Archive for April, 2012
I was talking with a few folks in our community a couple of weeks back about growing up, changing times and how we all have someone in our lives who will always see us as the same person they knew so many years ago. You all know the phenomenon. You’ve got a sibling who will always see you as the controlling type. Or you have a daughter who will always see you as the annoying mom. Maybe you’re the happy type and some friends have a hard time recognizing when you’re in pain. Who here has parents who still see them as mostly irresponsible and totally uptight? Who here has children who still think their parents haven’t a clue?
We have two competing myths in our society. “If you dream big enough, you can change everything in your life.” The second pops up in dating advice when things go sour, “No one ever really changes.” We sometimes flip back and forth between those two when we want to hear a different answer. Both are true in their own way, or we wouldn’t repeat them as much as we do. But both are also not quite right.
For the first – dreaming big enough – think about school. If you work hard enough you can get into a great school, and a whole lot of opportunities can open up for you. But sometimes dreaming big isn’t about getting into the great school, it’s about stepping away for a time from how things are usually done. It can be about taking the time away from the crazy pace and reflecting on the life you want to make. What is it these days – starting in 7th grade or 8th grade – that NYC students take regents that determine what schools they’ll be allowed to enter? And by 16 you’ve got pressure to decide what you’ll study as an adult – if you take the path of college – that may or may not determine your first career. If you dream big enough, you can change everything in your life… just make sure that you start planning it by the time you’re 12.
To our Seniors graduating High School this year, as an adult you can always decide to do things differently. Sometimes you’ll have repercussions for the choice you make though. Here’s a secret I’m going to let you in on right now. Even if when the time comes to make that kind of life-changing decision, you decide not to do things differently, there are still repercussions. That’s the great lesson of adulthood – you can’t get away from it. You can change your major 7 times like I did, and still be fine. You can drop out of college, like I did, and pick up the pieces later. Or you can delay college, and take the time to figure out what you need to do without the pressure of high cost tuition till you know what your heart wants. And your heart may change over time – in fact it likely will.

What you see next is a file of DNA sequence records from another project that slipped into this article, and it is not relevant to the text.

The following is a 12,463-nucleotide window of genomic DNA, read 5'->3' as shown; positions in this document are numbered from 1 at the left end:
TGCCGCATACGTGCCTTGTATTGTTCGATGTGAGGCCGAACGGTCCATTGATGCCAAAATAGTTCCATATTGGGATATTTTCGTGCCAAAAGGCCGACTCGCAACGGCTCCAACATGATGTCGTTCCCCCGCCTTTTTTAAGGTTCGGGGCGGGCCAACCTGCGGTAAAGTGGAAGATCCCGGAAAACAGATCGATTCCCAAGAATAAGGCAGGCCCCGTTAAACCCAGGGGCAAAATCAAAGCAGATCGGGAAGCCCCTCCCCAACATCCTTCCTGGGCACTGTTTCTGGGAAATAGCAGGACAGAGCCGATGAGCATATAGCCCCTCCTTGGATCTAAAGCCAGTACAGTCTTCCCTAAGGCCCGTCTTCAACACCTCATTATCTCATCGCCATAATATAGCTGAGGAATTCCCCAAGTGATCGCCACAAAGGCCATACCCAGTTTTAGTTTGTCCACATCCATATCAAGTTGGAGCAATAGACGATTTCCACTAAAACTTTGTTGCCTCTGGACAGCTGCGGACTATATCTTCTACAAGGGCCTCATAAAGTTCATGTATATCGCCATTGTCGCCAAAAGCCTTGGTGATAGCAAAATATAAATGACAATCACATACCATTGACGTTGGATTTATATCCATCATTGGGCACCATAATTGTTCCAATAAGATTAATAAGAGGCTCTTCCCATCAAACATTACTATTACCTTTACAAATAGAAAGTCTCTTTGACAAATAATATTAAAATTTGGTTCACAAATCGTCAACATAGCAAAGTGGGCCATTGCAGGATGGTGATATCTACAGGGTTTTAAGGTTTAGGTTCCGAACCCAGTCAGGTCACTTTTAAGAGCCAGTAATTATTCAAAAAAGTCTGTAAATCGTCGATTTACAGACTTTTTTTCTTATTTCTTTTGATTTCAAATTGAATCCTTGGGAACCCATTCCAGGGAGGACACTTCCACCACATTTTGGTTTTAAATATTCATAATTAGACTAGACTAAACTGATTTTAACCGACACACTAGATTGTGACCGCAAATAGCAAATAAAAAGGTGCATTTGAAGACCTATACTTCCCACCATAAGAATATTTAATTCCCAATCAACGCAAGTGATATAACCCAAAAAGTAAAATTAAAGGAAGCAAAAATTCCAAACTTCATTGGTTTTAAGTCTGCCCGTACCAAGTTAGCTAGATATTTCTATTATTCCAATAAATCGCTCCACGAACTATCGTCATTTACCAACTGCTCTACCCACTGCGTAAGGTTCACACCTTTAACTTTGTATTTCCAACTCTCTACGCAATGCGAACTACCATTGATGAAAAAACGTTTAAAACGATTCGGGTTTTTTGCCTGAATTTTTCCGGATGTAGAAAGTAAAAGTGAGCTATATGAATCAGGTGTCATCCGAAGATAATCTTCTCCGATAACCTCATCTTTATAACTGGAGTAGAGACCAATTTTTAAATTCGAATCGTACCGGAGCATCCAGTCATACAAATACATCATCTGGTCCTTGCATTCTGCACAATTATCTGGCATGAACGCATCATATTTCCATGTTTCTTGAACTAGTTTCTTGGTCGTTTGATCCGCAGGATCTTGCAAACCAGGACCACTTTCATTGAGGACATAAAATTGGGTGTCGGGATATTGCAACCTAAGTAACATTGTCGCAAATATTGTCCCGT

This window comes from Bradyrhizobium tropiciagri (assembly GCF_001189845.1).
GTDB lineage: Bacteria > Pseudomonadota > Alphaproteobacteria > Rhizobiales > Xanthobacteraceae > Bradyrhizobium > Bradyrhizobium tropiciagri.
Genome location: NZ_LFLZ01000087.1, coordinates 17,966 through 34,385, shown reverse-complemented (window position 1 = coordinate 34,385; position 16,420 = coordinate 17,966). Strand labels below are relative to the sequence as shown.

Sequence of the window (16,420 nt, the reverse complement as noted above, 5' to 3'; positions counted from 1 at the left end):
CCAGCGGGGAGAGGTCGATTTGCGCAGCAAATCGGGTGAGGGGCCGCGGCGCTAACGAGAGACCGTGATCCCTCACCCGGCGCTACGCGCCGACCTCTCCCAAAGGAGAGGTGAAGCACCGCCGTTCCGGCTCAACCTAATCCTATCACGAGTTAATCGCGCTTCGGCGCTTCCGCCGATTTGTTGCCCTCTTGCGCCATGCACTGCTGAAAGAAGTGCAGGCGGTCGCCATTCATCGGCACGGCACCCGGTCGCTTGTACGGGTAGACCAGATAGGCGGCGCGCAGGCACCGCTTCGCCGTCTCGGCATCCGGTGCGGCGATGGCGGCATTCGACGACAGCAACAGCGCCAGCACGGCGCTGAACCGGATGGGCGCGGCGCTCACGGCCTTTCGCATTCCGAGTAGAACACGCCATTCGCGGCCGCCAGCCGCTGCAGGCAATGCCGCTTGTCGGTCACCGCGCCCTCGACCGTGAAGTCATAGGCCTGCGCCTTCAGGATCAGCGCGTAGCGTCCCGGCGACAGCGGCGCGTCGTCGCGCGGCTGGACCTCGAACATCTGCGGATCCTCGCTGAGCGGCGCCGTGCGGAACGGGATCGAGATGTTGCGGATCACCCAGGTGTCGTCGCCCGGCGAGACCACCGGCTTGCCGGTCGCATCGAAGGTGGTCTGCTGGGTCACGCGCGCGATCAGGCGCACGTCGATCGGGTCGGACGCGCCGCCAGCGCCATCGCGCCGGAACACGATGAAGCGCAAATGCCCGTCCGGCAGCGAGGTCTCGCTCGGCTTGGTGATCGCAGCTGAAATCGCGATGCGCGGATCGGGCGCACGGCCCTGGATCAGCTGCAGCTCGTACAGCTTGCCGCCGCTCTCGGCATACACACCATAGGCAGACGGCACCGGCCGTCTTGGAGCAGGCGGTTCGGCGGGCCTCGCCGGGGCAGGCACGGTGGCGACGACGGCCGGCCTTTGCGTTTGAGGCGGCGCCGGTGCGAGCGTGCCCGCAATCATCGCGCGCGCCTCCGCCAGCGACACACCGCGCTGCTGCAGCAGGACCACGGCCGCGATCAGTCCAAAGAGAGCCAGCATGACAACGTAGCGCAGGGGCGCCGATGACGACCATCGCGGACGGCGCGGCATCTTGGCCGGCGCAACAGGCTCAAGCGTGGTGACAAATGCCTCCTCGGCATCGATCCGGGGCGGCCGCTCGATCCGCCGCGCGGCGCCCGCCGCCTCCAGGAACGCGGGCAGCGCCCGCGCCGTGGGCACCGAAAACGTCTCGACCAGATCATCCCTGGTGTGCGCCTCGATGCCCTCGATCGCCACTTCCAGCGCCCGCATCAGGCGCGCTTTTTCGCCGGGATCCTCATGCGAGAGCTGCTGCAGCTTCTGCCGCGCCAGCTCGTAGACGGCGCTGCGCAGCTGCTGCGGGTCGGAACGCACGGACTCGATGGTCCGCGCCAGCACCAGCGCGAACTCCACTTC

That’s the part of cliche dating advice, “No one ever really changes,” that’s a bit off. A lot of people actually change quite a bit over time. We just don’t always see it over the short-term. It’s why some of us will always be seen as the controlling sibling, or the clueless parent, or the irresponsible child. Changing bits at a time are often hard to see, and families tend toward stasis – acting the way we always acted – having the same fights we’ve always had. Does that happen also in congregational life?
With adulthood, there’s a chance to change some of that, and yet we often change less than we could. When we move out of the house (for the first time) the world feels so different. When we return home for the first time – everything feels like it hasn’t changed a bit, but it all feels so strange. It feels like our childhood home could fit in one of those glass snow globes, and we’re a stranger looking in from the outside, able to shake out the memories but not go back inside.